Thursday 16th August, 2018
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accidents-worth-a-second-look

Accidents Worth a Second Look

U.S. Army - Wednesday 13th June, 2018

The following is an editorial from the USASOC Safety Office.

FORT BRAGG, N.C. ˗ Last year emerged as one of our worst for on and off-duty fatalities. As we look forward to 2018, it is helpful to review a few of the fatal accidents that stood out from the rest.

All fatal accidents are tragic. However, it is these particular accidents that make you shake your head in disbelief and mutter to yourself, 'What were they thinking?'

Off-Duty POV Accident 1: According to witness statements and the investigating officer's report, the Soldier was reportedly hanging out of the rear side passenger truck window as the vehicle drove down the interstate, until he pushed the thrill envelope just a little too far and fell out of the vehicle. He was then struck and killed by another vehicle.

Off-Duty POV Accident 2: The fatally-injured Soldier was a passenger in a vehicle driven by another Soldier. After a night of bar-hopping, the driver was observed driving his Dodge Challenger at a high rate of speed when he went off the road on a curve, and impacted a fence and a tree. The car then flipped and landed on its roof in the roadway. The passenger was declared dead at the scene. The driver was charged with DWI, but faces additional charges and a very uncertain future.

Off-Duty Motorcycle Fatality: After a full day at work and an evening of riding with friends to local venues, our fatally-injured Soldier decided to ride back into town to visit a friend. Unfortunately, a combination of speed, fatigue and a blood-alcohol content twice the legal limit, led to the Soldier missing a sharp, but well-marked curve, sliding off the road, then tumbling through a field for more than 150 feet before coming to rest in a ditch. To compound this tragedy, the Soldier was his unit's designated motorcycle mentor.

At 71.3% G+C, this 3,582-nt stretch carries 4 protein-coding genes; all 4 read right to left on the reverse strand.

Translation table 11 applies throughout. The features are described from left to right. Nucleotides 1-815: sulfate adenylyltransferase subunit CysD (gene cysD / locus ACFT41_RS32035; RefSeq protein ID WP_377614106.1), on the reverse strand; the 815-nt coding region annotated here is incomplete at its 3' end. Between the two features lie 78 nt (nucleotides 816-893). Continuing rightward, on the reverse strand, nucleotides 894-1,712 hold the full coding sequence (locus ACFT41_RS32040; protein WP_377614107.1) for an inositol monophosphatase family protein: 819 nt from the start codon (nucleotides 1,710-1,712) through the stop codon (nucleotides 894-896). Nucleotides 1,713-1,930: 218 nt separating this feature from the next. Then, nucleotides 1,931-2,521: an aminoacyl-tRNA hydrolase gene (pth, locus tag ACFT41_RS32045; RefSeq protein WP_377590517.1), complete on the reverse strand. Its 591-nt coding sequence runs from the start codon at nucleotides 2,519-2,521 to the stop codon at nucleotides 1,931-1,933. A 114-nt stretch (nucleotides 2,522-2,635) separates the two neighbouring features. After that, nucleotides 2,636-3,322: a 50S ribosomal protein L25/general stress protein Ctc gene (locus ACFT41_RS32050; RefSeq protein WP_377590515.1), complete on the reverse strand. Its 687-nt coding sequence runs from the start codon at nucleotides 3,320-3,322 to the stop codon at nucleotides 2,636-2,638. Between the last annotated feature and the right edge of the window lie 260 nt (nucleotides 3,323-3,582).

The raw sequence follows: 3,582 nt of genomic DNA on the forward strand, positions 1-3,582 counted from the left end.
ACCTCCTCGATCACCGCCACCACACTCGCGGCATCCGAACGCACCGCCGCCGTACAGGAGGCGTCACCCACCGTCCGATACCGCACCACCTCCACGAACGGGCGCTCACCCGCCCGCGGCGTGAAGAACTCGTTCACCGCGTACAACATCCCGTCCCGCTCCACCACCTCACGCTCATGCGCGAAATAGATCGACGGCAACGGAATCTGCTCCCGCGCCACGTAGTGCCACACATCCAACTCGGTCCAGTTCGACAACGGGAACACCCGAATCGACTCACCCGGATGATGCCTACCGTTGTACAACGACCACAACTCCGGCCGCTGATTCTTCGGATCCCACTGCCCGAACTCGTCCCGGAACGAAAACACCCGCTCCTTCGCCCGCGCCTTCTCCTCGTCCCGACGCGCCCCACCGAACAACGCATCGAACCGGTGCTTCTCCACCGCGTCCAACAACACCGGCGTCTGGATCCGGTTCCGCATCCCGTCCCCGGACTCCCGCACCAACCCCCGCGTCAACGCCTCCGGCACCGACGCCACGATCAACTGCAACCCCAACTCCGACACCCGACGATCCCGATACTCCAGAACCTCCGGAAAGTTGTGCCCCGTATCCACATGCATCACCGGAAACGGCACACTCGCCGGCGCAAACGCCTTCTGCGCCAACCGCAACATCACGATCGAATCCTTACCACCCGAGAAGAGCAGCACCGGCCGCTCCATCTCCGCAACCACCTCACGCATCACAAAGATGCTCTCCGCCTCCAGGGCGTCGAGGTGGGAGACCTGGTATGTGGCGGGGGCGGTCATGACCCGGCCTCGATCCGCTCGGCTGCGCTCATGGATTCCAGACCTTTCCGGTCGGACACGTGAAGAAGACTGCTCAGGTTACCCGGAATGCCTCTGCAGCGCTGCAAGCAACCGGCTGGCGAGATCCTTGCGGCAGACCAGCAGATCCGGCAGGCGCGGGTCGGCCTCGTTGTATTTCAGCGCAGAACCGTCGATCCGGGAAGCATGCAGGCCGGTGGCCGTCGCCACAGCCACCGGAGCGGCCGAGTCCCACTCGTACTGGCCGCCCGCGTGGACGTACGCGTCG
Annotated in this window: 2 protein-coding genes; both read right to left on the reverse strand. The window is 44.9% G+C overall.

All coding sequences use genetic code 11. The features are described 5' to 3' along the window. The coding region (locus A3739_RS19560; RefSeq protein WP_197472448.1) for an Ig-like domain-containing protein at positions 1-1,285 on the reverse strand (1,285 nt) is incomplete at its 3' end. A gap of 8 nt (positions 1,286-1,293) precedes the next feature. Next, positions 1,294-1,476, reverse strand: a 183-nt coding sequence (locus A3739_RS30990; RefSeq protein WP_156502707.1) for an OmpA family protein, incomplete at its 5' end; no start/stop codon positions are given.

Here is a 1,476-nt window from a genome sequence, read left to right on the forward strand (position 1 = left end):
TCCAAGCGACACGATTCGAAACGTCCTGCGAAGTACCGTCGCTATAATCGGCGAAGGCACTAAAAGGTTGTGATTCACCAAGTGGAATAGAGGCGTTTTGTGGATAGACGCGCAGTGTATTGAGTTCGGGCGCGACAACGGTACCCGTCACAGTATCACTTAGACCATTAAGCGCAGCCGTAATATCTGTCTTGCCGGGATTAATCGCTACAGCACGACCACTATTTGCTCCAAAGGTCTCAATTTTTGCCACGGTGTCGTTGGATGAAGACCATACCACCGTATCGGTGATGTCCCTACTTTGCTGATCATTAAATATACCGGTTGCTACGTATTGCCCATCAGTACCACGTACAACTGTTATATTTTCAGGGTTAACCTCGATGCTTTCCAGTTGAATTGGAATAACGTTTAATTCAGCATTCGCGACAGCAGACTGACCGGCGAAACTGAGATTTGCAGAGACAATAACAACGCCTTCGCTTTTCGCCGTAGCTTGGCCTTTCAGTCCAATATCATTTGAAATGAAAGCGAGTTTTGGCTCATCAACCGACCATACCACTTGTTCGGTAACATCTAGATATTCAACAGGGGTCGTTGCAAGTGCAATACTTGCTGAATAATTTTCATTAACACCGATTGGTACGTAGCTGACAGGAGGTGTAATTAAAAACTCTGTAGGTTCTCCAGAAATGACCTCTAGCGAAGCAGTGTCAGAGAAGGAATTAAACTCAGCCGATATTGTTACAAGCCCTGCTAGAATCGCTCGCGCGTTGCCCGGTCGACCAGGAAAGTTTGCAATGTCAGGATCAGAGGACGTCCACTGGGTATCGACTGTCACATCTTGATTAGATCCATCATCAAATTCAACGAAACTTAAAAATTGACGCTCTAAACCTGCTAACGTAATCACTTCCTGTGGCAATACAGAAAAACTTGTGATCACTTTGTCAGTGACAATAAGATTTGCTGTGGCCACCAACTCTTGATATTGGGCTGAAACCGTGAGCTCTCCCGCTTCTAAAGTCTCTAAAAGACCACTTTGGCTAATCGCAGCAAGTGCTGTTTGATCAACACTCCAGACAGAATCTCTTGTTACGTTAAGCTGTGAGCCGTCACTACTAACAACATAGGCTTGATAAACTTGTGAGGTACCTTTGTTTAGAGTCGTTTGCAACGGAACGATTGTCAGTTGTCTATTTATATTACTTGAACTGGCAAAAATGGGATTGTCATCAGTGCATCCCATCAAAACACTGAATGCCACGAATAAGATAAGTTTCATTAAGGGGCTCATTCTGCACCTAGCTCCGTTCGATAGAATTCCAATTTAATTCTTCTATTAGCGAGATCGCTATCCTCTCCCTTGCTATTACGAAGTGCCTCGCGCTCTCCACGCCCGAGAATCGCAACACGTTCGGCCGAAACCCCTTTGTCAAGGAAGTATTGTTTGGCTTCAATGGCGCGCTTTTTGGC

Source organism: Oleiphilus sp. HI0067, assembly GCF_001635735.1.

On-Duty Fatality: Skid-Steer Loader Operator: The Soldier was tasked with moving some materials with a 'Bobcat' skid-steer loader. Unfortunately, he was not trained or licensed on the equipment and was left unsupervised while he was working. The Soldier was later found leaning outside of the loader's cab, crushed by the skid loader's lowered bucket arm.

In each of these fatalities, the Soldier made poor risk decisions that contributed to their demise. However, there were in most cases a friend, a fellow Soldier, or a supervisor involved that failed to intercede and break the chain of events that eventually led to the fatality. Each person, be it Soldier or civilian, is responsible for their own safety as well as the safety of their fellow team members. After the accident, it's too late to think, 'I should have done something.'

Personal safety is a full-time risk mitigation exercise. It is not something that you can switch on or off at your convenience.

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